Did you ever wonder what an orchestral conductor and his exertions look like from the players’ vantage point? Here’s your chance to find out.
The Charlotte Symphony will let listeners this week sit in a new location: onstage.
The Bach and Beethoven works on the agenda don’t demand a stageful of players. So the orchestra will sell tickets to seats behind the orchestra – the ones the Oratorio Singers of Charlotte used in last week’s concerts.
If you listen from there, the experience is more "visceral," executive director Jonathan Martin said. He has tried it.
"What you’re going to hear is a great deal of immediacy and a lot of volume," Martin said. On the other hand, he added, the sound won’t be as "blended" as what the audience out in the auditorium hears.The orchestra’s music director, Christopher Warren-Green, has wanted to bring listeners onstage "for a while," Martin said. It's part of the effort to "make the orchestra more accessible and more connected with audiences," Martin said. "We hope it will give people a new appreciation for our musicians and what their experience is."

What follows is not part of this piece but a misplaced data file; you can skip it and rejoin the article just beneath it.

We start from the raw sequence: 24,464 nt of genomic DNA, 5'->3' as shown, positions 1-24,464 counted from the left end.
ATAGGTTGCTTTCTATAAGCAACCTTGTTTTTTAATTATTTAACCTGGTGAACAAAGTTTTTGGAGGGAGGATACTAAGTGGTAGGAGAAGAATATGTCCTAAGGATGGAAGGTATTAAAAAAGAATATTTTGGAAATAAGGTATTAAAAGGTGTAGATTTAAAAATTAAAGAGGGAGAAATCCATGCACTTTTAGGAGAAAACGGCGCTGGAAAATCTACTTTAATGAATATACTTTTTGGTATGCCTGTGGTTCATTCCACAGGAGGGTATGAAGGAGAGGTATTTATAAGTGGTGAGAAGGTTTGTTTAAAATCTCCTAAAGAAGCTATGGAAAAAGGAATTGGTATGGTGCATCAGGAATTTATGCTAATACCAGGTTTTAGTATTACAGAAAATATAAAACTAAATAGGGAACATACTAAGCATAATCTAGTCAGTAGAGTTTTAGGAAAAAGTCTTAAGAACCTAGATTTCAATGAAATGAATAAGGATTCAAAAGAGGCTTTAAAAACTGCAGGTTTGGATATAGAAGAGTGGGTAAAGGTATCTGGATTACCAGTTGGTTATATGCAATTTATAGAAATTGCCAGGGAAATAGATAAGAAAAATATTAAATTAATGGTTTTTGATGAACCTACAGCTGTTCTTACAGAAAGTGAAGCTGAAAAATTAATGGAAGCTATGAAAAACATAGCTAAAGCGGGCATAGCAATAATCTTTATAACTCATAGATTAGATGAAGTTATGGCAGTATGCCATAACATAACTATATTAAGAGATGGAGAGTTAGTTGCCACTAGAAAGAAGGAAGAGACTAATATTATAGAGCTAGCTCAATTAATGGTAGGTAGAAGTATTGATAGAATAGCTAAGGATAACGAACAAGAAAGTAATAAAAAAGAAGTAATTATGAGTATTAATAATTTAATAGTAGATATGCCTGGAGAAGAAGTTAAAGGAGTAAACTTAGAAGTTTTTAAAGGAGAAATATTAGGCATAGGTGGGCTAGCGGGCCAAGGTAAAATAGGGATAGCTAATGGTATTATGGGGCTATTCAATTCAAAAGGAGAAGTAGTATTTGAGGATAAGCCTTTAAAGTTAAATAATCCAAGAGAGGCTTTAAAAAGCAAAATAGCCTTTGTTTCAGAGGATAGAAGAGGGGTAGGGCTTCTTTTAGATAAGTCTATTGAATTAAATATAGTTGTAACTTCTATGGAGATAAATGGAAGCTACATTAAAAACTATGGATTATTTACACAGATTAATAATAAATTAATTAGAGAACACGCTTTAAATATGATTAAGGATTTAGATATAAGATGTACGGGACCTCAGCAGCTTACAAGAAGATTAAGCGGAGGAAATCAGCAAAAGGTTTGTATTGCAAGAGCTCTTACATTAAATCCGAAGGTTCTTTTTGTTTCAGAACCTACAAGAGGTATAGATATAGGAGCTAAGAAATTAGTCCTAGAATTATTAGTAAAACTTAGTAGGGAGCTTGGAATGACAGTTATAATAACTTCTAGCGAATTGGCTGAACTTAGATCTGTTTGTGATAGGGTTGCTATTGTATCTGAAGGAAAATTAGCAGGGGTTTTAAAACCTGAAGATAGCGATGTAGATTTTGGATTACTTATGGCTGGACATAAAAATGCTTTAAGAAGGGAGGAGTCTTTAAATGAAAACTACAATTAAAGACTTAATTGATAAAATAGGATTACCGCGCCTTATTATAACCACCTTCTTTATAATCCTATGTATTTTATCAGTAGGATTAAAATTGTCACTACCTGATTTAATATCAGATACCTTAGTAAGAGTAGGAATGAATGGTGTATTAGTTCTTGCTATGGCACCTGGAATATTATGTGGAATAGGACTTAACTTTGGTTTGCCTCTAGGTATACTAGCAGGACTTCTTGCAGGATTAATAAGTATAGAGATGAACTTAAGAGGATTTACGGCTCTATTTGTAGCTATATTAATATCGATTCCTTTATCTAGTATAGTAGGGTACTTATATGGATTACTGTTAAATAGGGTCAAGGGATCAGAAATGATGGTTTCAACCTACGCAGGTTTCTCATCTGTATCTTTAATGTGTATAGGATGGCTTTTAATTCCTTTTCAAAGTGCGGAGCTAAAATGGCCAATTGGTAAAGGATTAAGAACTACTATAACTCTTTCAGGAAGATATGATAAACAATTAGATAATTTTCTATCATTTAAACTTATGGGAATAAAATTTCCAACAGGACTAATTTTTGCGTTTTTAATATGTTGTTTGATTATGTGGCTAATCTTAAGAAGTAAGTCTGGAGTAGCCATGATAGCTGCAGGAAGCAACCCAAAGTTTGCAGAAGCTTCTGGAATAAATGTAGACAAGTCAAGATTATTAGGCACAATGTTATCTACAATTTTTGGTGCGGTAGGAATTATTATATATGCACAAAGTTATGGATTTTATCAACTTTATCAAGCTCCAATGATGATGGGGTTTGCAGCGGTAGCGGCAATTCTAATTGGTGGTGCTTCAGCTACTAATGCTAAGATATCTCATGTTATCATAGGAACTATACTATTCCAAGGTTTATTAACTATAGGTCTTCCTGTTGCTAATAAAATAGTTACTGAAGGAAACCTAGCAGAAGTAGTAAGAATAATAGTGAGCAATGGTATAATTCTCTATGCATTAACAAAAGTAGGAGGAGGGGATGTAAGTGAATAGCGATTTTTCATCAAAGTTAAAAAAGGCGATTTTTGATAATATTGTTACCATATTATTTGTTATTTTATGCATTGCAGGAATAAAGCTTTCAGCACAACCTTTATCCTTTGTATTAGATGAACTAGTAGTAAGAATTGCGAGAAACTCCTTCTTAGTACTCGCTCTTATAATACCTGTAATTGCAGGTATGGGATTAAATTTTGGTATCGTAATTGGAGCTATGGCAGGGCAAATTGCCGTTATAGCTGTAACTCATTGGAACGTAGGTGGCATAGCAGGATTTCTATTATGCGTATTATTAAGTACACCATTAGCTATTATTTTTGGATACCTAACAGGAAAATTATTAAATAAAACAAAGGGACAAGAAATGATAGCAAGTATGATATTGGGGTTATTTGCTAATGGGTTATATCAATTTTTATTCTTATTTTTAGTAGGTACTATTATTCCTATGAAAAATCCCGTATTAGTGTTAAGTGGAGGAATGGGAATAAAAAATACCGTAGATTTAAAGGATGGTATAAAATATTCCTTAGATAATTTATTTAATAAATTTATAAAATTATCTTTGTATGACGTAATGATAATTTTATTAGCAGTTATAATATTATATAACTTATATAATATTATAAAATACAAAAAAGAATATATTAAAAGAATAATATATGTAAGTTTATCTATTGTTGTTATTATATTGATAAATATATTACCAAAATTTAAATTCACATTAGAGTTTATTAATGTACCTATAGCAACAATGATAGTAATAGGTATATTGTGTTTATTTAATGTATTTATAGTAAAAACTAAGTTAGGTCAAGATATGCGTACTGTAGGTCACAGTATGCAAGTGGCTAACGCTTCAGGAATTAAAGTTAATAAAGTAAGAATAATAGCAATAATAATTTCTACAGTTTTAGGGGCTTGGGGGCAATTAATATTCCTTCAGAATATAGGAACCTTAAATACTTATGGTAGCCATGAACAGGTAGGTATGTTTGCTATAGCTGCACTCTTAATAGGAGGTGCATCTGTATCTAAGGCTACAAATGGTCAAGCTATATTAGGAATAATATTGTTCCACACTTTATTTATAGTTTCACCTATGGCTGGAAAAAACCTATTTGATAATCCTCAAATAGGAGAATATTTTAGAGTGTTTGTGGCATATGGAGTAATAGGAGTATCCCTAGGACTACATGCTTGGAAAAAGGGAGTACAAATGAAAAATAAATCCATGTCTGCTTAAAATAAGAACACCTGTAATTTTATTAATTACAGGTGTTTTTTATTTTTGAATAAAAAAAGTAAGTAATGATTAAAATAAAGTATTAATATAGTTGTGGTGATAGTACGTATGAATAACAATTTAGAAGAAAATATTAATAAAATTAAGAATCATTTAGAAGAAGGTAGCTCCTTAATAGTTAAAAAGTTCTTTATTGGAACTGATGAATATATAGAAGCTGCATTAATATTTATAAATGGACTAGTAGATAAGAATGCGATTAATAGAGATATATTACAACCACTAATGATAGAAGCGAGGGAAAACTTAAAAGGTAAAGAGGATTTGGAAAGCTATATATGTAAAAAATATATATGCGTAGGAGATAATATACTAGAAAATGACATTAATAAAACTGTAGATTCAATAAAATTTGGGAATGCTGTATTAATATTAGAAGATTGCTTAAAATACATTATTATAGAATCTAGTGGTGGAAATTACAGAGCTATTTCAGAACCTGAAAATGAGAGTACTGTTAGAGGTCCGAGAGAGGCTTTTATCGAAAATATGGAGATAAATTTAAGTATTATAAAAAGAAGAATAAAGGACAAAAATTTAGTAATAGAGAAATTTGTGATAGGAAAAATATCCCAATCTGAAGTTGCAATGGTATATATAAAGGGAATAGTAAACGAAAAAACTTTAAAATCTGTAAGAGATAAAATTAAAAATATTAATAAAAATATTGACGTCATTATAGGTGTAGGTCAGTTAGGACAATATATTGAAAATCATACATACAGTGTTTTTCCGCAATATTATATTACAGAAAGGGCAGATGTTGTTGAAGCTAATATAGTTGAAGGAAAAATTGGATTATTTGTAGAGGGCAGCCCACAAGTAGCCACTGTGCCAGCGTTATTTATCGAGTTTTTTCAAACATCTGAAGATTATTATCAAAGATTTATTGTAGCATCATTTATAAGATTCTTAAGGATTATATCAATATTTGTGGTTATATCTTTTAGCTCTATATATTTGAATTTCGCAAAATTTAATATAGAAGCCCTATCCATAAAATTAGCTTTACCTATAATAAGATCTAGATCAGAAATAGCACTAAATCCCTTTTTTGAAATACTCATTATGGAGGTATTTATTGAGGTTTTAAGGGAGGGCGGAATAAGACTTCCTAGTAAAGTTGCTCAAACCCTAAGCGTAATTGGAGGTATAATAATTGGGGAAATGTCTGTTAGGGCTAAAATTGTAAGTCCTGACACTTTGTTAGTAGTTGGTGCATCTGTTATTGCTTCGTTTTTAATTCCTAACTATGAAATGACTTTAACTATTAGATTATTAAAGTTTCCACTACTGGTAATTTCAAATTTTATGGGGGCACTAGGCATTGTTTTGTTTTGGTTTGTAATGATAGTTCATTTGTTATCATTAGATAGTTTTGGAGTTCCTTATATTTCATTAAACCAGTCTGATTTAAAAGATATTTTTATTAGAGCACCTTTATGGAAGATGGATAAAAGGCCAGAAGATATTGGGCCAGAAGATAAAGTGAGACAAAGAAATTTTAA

Banking on the popularity of Beethoven’s Fifth Symphony, the orchestra will perform the program three nights – adding Thursday, Nov. 17, to the usual Friday-Saturday pair. Beethoven's "Egmont" Overture and Bach's Brandenburg Concerto No. 4 are also in store.
Some concert halls have built-in seats behind the orchestra. The Belk Theater doesn’t. So the orchestra had to make special arrangements for ushering the listeners onstage – and even had to get the fire department’s OK.
Putting listeners onstage isn't feasible at every concert, Martin said. But the orchestra's leaders are looking for more opportunities this season.
“We’ll learn from this first weekend,” Martin said. “I think we’re going to want to do this as much as we can.”
The orchestra will sell 60-70 tickets for stage seats. The price: $26.50. They're available only from the Charlotte Symphony box office, 704-972-2000. Sales will cut off at 5 p.m. Friday, Nov. 18.